Card games, like everything in life, have gone through their own evolution. No one knows for certain when and where blackjack was first played, however, many card games of the past have similar tracks to blackjack and can give us a good idea of it's trace through history.
In France in the early to mid 17th century, a game called vingt-un or vingt-et-un was one of the first twenty-one games. Just as in blackjack, the objective of this game was to get 21 without busting. Initially, this game was not banked by the casinos and was a private game. Players took turns as the dealers, banking the game. If played in casinos, the casino would take a percentage of the dealer's winnings.
Here are some of the rules of vingt-et-un
1. Only the dealer could double
2. If a dealer had 21 (Natural) players paid him triple
3. A player could bet on each round of Vingt Et Un
4. An Ace was counted as 1 or 11
5. If a player has a Natural, it is paid as 2: 1
Historian Rev. Ed. S. Taylor in “The History of Playing Cards said that vingt-et-un became popular in the mid eighteenth century and was played by notables such as Mademe Du Barry, a mistress of Louis XV and also played by the Emperor Napoleon.
A predecessor to vingt-un, quinze was another French game of Spanish origin. The goal of quinze was to reach 15. Again, this game was not banked by the house, but by the player who dealt the cards. There were many similarities to blackjack, but 1 big difference was that if a player busted with more than 15, he was not required to declare the bust. He could wait for the dealer to finish playing. The players that busted before the dealer, did not lose their bets.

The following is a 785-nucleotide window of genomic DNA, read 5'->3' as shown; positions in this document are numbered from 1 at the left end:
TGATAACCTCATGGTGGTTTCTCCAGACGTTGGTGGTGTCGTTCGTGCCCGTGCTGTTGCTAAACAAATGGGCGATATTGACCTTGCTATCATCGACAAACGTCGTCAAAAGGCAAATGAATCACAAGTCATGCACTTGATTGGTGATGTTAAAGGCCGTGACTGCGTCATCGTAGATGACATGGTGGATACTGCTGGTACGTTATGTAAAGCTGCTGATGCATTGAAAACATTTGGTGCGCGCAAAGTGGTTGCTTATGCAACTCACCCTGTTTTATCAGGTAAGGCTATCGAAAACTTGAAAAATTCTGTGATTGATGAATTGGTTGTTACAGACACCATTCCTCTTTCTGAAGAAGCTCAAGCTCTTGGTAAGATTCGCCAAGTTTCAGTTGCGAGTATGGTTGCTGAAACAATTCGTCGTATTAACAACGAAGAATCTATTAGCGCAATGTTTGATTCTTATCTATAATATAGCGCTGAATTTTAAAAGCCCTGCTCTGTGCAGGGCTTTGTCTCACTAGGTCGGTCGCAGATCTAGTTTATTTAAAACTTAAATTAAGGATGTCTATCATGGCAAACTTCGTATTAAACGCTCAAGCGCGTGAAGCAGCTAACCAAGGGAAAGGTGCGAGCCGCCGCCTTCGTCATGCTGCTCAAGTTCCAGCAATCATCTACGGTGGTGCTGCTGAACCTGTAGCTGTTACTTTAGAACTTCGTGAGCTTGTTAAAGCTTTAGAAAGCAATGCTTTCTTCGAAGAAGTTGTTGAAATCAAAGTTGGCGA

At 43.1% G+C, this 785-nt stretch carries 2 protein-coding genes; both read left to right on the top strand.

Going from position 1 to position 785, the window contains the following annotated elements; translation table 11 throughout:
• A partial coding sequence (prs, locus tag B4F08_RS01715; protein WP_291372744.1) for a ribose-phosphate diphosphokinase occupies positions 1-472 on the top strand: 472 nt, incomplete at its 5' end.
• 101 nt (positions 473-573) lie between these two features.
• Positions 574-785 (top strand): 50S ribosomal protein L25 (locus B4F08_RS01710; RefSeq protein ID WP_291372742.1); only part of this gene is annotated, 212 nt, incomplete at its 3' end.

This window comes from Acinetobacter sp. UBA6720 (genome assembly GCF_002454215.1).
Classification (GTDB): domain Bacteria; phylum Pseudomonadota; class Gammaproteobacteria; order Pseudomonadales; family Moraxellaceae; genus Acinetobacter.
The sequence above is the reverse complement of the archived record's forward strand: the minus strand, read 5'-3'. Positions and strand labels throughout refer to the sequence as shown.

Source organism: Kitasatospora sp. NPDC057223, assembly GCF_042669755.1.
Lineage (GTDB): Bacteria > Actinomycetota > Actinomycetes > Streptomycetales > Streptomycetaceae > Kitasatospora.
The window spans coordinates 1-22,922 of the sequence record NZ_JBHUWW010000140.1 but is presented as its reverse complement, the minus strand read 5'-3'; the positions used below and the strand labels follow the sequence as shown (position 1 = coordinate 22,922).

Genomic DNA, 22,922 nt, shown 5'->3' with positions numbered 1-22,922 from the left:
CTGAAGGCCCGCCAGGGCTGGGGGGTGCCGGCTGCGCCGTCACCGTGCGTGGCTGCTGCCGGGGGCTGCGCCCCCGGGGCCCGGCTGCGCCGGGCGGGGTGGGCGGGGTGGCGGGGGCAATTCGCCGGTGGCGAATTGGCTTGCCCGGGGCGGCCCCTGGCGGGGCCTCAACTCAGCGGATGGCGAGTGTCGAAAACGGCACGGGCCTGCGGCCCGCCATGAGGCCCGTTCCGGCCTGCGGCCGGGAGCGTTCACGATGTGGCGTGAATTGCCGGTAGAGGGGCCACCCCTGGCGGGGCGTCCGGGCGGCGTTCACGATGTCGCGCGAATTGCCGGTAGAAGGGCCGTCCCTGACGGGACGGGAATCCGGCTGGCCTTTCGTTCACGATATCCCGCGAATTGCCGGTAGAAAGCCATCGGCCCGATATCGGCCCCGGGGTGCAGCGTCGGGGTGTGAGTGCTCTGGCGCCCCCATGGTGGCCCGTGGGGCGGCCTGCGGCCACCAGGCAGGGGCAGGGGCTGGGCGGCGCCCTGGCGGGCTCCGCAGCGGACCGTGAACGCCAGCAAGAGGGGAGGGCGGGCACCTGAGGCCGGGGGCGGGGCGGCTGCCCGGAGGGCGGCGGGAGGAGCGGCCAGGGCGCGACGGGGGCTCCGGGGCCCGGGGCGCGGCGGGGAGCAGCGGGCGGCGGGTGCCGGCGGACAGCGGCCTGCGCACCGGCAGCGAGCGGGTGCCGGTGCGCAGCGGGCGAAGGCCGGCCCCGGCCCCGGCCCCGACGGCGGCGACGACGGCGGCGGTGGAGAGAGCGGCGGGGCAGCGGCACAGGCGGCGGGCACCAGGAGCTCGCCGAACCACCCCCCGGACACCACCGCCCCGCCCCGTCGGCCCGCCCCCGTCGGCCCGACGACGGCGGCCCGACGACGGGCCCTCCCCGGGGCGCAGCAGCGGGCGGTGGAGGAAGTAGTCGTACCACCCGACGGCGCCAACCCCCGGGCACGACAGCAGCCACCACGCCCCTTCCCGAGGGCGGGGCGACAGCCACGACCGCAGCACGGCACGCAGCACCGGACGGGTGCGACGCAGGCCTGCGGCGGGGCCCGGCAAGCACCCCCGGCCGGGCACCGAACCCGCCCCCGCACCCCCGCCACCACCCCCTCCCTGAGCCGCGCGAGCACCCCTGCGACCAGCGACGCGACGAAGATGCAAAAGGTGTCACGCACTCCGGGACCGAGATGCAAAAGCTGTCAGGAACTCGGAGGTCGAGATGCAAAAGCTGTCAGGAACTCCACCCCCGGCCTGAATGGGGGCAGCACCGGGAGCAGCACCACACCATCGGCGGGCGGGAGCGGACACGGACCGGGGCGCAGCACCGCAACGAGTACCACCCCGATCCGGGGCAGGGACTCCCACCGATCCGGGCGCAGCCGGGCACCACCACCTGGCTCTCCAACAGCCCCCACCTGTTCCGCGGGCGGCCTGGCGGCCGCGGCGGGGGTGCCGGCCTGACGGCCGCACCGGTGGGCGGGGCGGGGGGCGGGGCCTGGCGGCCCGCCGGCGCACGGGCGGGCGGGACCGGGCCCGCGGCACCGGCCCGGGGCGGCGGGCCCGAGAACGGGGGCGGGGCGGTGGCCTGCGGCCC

There were a few aspects to this game that made it interesting psychologically. First the dealer did not have to play by house rules and second, the players did not have to declare a bust. As a result, it was quite often the case that players would try to hide a strong or weak hand. Aristocratic players were even known to wear masks to cover their emotions.
Sette e Mezzo
Sette e Mezzo or seven and a half, was an Italian game that was played in the 17th century. Similar to vingt-un and blackjack, the goal was to score 7 with without going bust. This game was played with a 40 card deck, a deck where all 8's, 9's and 10's were removed. In Spain and parts of Italy they often used a Latin-qualified 40-card pack, with suits of Coins, Cups, Clubs and Swords.
This game was different to quinze in that players who busted before the dealer could not keep their bets. In that the dealer was not tied to play by house rules, part of the game again was psychological where the players would try to trick the dealer into making poor strategic moves.
In Italy, it was popular to play this game during the Christmas time.
This is just a brief review of the history precedenting Blackjack, the most popular card game today. It has been played in one form or another another through the previous 4 centuries or more.